“Fair trade” revisited
The Fair Trade experiences of Costa Rica and Guatemala leave several lessons for producers, buyers, and consumers to consider:
i) A one-size-fits-all organizational structure, as imposed by Fair Trade rules, discourages competition in the global coffee market.
ii) The rules of Fair Trade, at least in the coffee industry, do nothing to address the situation of the industry’s poorest segment.
iii) Fair Trade may encourage the employment of scarce resources in high-cost, low-quality growing areas that could find better uses than coffee production, thereby limiting the long-term success of the individuals it is attempting to help.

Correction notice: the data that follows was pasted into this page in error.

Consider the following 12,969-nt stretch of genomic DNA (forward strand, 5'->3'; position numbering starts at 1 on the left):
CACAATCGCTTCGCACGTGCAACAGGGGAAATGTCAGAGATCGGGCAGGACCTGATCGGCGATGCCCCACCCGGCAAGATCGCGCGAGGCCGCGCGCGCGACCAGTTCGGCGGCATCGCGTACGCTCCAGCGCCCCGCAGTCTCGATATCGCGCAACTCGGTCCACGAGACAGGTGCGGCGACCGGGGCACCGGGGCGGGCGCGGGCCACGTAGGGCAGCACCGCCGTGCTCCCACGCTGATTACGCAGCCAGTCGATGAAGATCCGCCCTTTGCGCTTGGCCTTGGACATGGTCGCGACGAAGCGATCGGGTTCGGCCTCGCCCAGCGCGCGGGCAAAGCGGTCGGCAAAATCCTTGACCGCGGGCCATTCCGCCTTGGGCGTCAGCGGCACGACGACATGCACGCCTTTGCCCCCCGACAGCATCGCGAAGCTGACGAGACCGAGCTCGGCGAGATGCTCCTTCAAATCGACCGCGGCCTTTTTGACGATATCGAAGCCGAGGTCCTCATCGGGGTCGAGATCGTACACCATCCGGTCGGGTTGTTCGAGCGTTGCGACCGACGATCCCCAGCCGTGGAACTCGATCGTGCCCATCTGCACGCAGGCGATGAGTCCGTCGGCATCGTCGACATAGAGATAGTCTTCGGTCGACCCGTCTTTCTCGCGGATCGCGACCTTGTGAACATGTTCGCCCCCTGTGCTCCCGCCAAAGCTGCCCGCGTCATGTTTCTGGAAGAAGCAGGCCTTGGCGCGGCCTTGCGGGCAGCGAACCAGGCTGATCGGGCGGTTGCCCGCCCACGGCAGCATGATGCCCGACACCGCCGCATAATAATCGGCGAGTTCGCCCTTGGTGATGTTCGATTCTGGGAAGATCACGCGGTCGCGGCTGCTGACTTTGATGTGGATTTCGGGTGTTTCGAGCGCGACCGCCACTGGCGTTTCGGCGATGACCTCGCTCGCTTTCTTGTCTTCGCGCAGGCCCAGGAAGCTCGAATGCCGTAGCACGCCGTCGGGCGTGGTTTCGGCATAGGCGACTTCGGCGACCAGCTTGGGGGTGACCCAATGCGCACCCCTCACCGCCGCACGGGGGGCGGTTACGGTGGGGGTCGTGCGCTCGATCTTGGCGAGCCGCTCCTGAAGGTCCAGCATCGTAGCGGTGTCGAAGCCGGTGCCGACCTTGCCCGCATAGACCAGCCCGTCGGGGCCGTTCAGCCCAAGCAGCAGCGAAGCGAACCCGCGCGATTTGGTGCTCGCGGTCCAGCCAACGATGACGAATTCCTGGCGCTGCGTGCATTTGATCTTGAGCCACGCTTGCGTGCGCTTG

iv) Only a small portion, if any, of the price increase goes directly to poor farmers.
v) Artificially raising the prices for coffee can lead to many unintended consequences, such as creating an incentive to increase supply, which would lead to even lower payments to farmers in the future.
Fair Trade coffee should be commended in so far as it is analogous to the efforts of voluntary private charity. However, if the desired goal is to alleviate poverty, Fair Trade is perhaps not the best way to achieve that goal in the long run. Indeed, it is unclear whether Fair Trade eventually leads to improving the lives of those it intends to help.
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